Jew


Jew
/jooh/, n.
1. one of a scattered group of people that traces its descent from the Biblical Hebrews or from postexilic adherents of Judaism; Israelite.
2. a person whose religion is Judaism.
3. a subject of the ancient kingdom of Judah.
adj.
4. Offensive. of Jews; Jewish.
v.t.
5. (l.c.) Offensive. to bargain sharply with; beat down in price (often fol. by down).
[1125-75; ME jewe, giu, gyu, ju < OF juiu, juieu, gyu < LL judeus, L judaeus < Gk ioudaîos < Aram yehudai < Heb Yahudhi, deriv. of Yahudhah JUDAH; r. OE iudeas Jews < LL jude(us) + OE -as pl. ending]

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Any person whose religion is Judaism.

In a wider sense the term refers to any member of a worldwide ethnic and cultural group descended from the ancient Hebrews who traditionally practiced the Jewish religion. The Hebrew term Yehudi, translated as Judaeus in Latin and Jew in English, originally referred to a member of the tribe of Judah. In Jewish tradition, any child born of a Jewish mother is considered a Jew; in Reform Judaism a child is considered a Jew if either parent is Jewish.

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people
Hebrew  Yĕhūdhī , or  Yehudi 

      any person whose religion is Judaism (q.v.). In the broader sense of the term, a Jew is any person belonging to the worldwide group that constitutes, through descent or conversion, a continuation of the ancient Jewish people, who were themselves descendants of the Hebrews of the Old Testament. In ancient times, a Yĕhūdhī was originally a member of Judahi.e., either of the tribe of Judah (one of the 12 tribes that took possession of the Promised Land) or of the subsequent Kingdom of Judah (in contrast to the rival Kingdom of Israel to the north). The Jewish people as a whole, initially called Hebrews (ʿIvrim), were known as Israelites (Israelite) (Yisreʾelim) from the time of their entrance into the Holy Land to the end of the Babylonian Exile (538 BC). Thereafter, the term Yĕhūdhī (Latin: Judaeus; French: Juif; German: Jude; and English: Jew) was used to signify all adherents of Judaism, because the survivors of the Exile (former inhabitants of the Kingdom of Judah) were the only Israelites who had retained their distinctive identity. (The 10 tribes of the northern kingdom of Israel had been dispersed after the Assyrian conquest of 721 BC and were gradually assimilated by other peoples). The term Jew is thus derived through the Latin Judaeus and the Greek Ioudaios from the Hebrew Yĕhūdhī. The latter term is an adjective occurring only in the later parts of the Old Testament and signifying a descendant of Yehudhah (Judah), the fourth son of Jacob, whose tribe, together with that of his half brother Benjamin, constituted the Kingdom of Judah.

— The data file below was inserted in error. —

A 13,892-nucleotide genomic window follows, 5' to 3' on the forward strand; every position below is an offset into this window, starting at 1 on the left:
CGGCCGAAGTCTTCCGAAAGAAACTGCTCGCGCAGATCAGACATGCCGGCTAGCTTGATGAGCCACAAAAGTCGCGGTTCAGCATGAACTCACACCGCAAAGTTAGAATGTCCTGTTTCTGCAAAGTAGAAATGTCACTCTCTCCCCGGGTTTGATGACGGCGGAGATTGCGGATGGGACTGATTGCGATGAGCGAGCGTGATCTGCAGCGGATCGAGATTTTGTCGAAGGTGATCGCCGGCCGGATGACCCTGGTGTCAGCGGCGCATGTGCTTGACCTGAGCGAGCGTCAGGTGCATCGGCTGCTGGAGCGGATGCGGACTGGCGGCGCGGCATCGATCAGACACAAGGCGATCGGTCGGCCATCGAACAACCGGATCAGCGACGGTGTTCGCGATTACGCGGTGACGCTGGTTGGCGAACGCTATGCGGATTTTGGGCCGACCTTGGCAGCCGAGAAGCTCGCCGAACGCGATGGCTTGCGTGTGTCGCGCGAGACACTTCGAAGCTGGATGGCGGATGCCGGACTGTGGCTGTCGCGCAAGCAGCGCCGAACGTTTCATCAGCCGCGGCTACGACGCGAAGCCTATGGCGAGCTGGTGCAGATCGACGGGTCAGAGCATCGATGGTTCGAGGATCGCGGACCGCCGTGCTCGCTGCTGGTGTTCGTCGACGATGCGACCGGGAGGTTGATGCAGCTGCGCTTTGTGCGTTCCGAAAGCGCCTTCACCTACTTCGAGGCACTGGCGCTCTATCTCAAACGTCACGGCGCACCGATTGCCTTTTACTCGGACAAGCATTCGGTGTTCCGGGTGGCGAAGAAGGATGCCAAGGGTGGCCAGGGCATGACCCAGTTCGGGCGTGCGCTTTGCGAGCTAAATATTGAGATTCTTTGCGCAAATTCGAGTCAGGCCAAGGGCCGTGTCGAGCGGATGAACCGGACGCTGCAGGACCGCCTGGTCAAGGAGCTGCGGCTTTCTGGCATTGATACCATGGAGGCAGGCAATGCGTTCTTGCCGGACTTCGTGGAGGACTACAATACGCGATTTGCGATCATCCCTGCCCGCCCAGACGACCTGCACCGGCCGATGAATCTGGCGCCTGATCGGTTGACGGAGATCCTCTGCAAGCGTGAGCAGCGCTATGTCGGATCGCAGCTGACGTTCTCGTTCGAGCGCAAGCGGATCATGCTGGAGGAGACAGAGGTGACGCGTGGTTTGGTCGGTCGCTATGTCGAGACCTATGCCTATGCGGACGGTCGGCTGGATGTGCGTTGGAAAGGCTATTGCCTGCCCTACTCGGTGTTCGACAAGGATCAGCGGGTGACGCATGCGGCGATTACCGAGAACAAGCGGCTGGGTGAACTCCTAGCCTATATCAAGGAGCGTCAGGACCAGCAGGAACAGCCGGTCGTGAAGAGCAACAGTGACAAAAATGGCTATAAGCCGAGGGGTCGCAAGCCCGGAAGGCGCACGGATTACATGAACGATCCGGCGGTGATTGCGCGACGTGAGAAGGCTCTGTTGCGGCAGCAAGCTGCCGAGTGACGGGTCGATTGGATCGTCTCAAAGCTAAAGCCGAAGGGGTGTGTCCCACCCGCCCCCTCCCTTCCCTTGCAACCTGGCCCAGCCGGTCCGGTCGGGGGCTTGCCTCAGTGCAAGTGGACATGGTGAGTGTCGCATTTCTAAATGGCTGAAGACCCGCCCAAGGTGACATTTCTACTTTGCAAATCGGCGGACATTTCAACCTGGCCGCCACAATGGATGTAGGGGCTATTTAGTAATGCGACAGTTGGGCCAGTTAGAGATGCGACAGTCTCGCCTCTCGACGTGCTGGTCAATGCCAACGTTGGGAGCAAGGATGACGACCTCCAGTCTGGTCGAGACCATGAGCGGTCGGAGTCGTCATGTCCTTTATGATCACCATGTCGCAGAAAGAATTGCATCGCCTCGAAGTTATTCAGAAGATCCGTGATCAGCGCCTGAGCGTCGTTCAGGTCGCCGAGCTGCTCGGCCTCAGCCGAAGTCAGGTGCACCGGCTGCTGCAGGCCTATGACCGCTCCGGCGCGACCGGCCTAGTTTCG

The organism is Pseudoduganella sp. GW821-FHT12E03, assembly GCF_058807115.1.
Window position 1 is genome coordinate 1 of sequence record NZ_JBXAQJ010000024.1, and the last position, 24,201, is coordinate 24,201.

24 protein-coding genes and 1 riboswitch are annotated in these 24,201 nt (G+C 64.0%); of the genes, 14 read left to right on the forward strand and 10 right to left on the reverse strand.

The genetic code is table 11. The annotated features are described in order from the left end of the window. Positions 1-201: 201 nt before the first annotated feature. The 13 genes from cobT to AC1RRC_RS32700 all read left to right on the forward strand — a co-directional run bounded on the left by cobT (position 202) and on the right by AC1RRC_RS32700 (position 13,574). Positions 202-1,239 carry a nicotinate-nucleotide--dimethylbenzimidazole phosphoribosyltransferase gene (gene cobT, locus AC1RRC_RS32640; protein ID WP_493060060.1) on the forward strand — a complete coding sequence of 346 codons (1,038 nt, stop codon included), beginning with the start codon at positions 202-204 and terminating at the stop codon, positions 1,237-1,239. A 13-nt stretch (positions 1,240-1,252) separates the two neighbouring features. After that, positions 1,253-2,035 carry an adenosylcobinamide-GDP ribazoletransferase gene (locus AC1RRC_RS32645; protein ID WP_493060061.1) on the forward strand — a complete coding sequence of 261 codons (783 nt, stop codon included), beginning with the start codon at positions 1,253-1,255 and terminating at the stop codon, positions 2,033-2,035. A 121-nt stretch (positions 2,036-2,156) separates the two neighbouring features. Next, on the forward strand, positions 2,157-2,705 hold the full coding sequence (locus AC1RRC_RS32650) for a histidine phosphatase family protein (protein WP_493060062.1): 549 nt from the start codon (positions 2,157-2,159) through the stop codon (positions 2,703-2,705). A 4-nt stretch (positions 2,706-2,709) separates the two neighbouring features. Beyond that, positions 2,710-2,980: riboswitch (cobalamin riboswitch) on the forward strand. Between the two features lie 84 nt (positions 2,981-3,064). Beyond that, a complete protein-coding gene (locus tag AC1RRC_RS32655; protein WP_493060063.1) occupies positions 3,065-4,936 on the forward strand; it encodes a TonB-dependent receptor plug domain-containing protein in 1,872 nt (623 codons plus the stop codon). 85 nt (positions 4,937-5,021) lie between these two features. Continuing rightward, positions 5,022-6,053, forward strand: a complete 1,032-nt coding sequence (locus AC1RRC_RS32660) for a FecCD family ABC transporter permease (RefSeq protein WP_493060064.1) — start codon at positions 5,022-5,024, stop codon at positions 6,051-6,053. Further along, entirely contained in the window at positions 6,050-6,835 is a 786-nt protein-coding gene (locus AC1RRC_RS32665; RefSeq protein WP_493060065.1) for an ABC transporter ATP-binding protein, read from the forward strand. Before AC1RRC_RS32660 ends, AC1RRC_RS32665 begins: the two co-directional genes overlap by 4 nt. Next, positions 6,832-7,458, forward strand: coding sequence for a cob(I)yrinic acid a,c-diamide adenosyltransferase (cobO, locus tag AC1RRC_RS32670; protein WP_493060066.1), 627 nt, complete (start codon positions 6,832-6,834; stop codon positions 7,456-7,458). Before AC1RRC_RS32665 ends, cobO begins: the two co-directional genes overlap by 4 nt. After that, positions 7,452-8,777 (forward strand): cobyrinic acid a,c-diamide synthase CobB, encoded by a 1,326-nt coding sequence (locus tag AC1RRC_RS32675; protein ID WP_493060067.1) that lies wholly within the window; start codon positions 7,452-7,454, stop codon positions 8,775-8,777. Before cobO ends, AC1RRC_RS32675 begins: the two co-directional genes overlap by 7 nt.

In the modern world, a definition of Jew that would be satisfactory to all is virtually impossible to construct, for it involves ethnic and religious issues that are both complex and controversial. In daily life, for example, those who consider themselves Jews are generally accepted as such by Jews and non-Jews alike, even though such persons may not observe religious practices. While all Jews agree that a child born of a Jewish mother is Jewish, Reform Judaism goes beyond Orthodoxy and Conservative Judaism in affirming that a child is Jewish if either one of the parents is a Jew.